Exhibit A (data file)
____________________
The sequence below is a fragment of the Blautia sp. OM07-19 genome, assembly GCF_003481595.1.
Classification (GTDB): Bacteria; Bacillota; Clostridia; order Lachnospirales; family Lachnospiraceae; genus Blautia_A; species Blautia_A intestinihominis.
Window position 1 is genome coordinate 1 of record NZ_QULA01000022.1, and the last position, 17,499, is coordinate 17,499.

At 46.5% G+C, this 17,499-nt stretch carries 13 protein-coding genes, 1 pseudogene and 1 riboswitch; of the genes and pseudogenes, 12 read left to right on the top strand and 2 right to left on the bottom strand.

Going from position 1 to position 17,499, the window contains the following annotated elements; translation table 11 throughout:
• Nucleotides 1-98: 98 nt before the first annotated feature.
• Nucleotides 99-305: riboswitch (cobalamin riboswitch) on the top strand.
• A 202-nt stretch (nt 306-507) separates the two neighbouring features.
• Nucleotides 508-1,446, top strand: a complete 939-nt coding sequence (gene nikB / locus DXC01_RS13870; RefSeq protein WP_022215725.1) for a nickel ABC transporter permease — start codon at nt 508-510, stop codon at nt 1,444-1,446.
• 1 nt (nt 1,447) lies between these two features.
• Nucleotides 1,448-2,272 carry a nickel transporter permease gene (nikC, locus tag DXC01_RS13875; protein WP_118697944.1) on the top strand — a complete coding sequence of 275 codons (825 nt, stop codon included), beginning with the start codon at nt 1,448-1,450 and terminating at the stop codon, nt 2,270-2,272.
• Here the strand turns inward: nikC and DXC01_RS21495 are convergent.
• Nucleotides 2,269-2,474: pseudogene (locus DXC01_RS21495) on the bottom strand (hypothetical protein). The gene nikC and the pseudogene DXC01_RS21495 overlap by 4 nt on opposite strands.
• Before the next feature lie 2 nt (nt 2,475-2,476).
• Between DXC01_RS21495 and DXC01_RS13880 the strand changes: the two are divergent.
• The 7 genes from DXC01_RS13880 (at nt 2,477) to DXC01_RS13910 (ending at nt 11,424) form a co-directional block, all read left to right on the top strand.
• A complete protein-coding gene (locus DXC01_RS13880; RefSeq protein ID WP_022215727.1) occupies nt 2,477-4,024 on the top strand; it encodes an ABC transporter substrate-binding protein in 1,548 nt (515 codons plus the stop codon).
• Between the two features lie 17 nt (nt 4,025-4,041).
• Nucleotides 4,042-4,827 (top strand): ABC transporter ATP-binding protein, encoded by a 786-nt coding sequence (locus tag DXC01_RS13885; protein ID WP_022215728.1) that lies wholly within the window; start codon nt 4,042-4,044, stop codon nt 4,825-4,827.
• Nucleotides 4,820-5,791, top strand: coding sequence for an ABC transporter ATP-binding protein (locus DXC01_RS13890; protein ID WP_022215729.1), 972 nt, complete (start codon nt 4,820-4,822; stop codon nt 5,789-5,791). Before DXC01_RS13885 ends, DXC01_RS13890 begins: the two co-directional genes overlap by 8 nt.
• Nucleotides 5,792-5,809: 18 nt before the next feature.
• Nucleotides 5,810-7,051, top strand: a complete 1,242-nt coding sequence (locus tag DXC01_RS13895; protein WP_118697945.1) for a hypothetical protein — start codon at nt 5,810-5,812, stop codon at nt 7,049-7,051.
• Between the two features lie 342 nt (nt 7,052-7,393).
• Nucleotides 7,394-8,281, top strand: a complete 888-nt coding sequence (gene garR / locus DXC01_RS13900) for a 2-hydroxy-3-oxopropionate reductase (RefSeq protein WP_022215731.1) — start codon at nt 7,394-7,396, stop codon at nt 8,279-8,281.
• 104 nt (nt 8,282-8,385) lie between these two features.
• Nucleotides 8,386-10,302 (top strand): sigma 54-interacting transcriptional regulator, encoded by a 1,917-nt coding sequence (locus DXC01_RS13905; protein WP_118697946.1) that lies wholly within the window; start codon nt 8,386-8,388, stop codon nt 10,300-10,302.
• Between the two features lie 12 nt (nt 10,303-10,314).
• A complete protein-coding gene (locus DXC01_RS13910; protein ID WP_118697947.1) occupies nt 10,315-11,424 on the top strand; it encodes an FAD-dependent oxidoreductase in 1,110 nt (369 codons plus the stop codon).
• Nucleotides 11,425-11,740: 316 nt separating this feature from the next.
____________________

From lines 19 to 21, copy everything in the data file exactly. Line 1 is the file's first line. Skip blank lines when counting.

• Nucleotides 4,042-4,827 (top strand): ABC transporter ATP-binding protein, encoded by a 786-nt coding sequence (locus tag DXC01_RS13885; protein ID WP_022215728.1) that lies wholly within the window; start codon nt 4,042-4,044, stop codon nt 4,825-4,827.
• Nucleotides 4,820-5,791, top strand: coding sequence for an ABC transporter ATP-binding protein (locus DXC01_RS13890; protein ID WP_022215729.1), 972 nt, complete (start codon nt 4,820-4,822; stop codon nt 5,789-5,791). Before DXC01_RS13885 ends, DXC01_RS13890 begins: the two co-directional genes overlap by 8 nt.
• Nucleotides 5,792-5,809: 18 nt before the next feature.